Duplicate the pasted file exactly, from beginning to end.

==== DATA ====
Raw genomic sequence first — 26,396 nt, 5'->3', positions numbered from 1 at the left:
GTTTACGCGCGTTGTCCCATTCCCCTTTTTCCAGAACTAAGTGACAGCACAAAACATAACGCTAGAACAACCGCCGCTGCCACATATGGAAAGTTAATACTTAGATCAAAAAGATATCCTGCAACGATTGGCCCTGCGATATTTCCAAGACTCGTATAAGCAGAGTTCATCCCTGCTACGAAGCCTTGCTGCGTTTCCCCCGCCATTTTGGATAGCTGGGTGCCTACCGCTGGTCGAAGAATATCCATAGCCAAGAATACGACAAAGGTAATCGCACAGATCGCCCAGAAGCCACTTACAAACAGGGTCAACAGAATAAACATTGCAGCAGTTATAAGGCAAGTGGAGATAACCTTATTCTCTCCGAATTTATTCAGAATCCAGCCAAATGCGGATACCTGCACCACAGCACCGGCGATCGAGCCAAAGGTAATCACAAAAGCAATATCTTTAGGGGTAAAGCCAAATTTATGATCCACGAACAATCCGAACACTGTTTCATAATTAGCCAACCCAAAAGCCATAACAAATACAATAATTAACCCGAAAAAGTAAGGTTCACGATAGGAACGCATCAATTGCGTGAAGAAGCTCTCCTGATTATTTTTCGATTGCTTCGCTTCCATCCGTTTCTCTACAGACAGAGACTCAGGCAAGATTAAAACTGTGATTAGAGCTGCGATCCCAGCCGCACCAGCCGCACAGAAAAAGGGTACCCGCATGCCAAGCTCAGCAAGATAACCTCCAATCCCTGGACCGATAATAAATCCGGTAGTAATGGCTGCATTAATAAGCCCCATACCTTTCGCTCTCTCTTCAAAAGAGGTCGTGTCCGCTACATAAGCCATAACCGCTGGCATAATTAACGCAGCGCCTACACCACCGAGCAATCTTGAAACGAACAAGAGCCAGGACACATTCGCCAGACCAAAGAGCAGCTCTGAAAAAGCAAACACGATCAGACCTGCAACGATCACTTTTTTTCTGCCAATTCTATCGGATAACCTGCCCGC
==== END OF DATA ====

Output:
Raw genomic sequence first — 26,396 nt, 5'->3', positions numbered from 1 at the left:
GTTTACGCGCGTTGTCCCATTCCCCTTTTTCCAGAACTAAGTGACAGCACAAAACATAACGCTAGAACAACCGCCGCTGCCACATATGGAAAGTTAATACTTAGATCAAAAAGATATCCTGCAACGATTGGCCCTGCGATATTTCCAAGACTCGTATAAGCAGAGTTCATCCCTGCTACGAAGCCTTGCTGCGTTTCCCCCGCCATTTTGGATAGCTGGGTGCCTACCGCTGGTCGAAGAATATCCATAGCCAAGAATACGACAAAGGTAATCGCACAGATCGCCCAGAAGCCACTTACAAACAGGGTCAACAGAATAAACATTGCAGCAGTTATAAGGCAAGTGGAGATAACCTTATTCTCTCCGAATTTATTCAGAATCCAGCCAAATGCGGATACCTGCACCACAGCACCGGCGATCGAGCCAAAGGTAATCACAAAAGCAATATCTTTAGGGGTAAAGCCAAATTTATGATCCACGAACAATCCGAACACTGTTTCATAATTAGCCAACCCAAAAGCCATAACAAATACAATAATTAACCCGAAAAAGTAAGGTTCACGATAGGAACGCATCAATTGCGTGAAGAAGCTCTCCTGATTATTTTTCGATTGCTTCGCTTCCATCCGTTTCTCTACAGACAGAGACTCAGGCAAGATTAAAACTGTGATTAGAGCTGCGATCCCAGCCGCACCAGCCGCACAGAAAAAGGGTACCCGCATGCCAAGCTCAGCAAGATAACCTCCAATCCCTGGACCGATAATAAATCCGGTAGTAATGGCTGCATTAATAAGCCCCATACCTTTCGCTCTCTCTTCAAAAGAGGTCGTGTCCGCTACATAAGCCATAACCGCTGGCATAATTAACGCAGCGCCTACACCACCGAGCAATCTTGAAACGAACAAGAGCCAGGACACATTCGCCAGACCAAAGAGCAGCTCTGAAAAAGCAAACACGATCAGACCTGCAACGATCACTTTTTTTCTGCCAATTCTATCGGATAACCTGCCCGC